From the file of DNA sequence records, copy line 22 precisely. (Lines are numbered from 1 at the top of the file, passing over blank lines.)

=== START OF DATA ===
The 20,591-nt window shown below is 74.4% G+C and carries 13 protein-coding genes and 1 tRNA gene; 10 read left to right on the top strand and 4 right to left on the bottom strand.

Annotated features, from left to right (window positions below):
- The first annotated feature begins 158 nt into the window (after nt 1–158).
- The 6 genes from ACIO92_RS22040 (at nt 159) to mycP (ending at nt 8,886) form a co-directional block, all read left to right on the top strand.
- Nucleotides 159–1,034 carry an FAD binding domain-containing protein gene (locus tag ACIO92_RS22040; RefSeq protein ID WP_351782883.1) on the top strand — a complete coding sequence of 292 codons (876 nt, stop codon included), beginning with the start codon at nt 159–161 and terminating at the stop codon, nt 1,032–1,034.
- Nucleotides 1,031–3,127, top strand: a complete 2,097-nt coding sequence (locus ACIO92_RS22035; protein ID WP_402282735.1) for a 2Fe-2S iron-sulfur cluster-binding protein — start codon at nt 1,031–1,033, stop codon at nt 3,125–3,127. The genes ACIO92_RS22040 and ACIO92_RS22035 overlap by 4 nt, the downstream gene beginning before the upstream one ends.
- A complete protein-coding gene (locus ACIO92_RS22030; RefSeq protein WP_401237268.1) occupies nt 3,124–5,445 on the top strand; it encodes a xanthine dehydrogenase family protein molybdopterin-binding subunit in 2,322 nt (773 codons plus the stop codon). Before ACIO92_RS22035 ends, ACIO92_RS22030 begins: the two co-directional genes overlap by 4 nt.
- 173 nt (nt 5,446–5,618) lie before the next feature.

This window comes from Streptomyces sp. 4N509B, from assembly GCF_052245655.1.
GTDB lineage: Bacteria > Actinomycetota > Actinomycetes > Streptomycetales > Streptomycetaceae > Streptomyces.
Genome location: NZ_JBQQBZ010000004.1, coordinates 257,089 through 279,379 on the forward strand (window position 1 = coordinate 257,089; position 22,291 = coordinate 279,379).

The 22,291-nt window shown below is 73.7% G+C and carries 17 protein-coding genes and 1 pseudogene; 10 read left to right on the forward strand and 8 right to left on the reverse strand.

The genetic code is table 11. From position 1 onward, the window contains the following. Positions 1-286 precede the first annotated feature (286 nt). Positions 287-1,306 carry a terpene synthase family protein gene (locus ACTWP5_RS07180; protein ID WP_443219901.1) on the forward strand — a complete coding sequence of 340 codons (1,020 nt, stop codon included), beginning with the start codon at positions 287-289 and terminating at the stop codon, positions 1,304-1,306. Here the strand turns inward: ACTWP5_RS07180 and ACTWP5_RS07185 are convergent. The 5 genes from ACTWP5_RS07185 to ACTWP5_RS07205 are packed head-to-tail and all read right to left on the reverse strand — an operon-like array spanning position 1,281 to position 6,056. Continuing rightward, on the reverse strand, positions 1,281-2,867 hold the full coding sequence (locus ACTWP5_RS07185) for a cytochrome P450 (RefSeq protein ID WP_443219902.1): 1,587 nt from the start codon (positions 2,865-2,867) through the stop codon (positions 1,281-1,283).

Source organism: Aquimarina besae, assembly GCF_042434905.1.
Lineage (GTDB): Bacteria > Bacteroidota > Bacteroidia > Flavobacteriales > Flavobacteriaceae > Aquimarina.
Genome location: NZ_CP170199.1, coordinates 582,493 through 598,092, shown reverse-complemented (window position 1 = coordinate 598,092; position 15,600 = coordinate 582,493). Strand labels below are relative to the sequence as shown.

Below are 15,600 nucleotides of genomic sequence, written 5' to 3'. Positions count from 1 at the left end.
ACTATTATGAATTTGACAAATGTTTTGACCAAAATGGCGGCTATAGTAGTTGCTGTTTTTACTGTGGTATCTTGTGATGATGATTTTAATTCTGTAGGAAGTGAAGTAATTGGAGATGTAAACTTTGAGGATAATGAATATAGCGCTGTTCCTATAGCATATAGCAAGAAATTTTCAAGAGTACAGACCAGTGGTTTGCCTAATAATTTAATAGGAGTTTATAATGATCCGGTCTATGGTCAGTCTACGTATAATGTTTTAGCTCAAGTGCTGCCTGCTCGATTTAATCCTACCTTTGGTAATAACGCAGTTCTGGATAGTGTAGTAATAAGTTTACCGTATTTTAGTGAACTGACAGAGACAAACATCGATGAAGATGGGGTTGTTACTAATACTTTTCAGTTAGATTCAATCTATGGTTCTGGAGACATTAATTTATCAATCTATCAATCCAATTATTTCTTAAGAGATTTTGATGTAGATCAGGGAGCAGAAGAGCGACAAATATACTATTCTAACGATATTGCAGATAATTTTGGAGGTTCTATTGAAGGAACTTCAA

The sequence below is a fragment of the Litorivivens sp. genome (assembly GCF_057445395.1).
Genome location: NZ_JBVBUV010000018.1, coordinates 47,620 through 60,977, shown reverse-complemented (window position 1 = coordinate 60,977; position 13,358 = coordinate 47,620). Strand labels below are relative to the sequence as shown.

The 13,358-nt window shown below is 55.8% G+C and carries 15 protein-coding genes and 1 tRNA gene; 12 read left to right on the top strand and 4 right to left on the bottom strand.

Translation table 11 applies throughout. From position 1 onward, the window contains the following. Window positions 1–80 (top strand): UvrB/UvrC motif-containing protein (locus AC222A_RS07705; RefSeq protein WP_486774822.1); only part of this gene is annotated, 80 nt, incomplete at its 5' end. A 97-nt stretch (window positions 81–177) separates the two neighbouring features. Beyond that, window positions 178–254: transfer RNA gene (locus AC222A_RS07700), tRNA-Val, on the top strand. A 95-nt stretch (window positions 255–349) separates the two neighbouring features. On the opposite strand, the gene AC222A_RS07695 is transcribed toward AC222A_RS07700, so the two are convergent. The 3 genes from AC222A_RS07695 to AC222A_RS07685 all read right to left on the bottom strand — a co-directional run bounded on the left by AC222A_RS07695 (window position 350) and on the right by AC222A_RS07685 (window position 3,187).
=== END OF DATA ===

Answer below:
Translation table 11 applies throughout. From position 1 onward, the window contains the following. Window positions 1–80 (top strand): UvrB/UvrC motif-containing protein (locus AC222A_RS07705; RefSeq protein WP_486774822.1); only part of this gene is annotated, 80 nt, incomplete at its 5' end. A 97-nt stretch (window positions 81–177) separates the two neighbouring features. Beyond that, window positions 178–254: transfer RNA gene (locus AC222A_RS07700), tRNA-Val, on the top strand. A 95-nt stretch (window positions 255–349) separates the two neighbouring features. On the opposite strand, the gene AC222A_RS07695 is transcribed toward AC222A_RS07700, so the two are convergent. The 3 genes from AC222A_RS07695 to AC222A_RS07685 all read right to left on the bottom strand — a co-directional run bounded on the left by AC222A_RS07695 (window position 350) and on the right by AC222A_RS07685 (window position 3,187).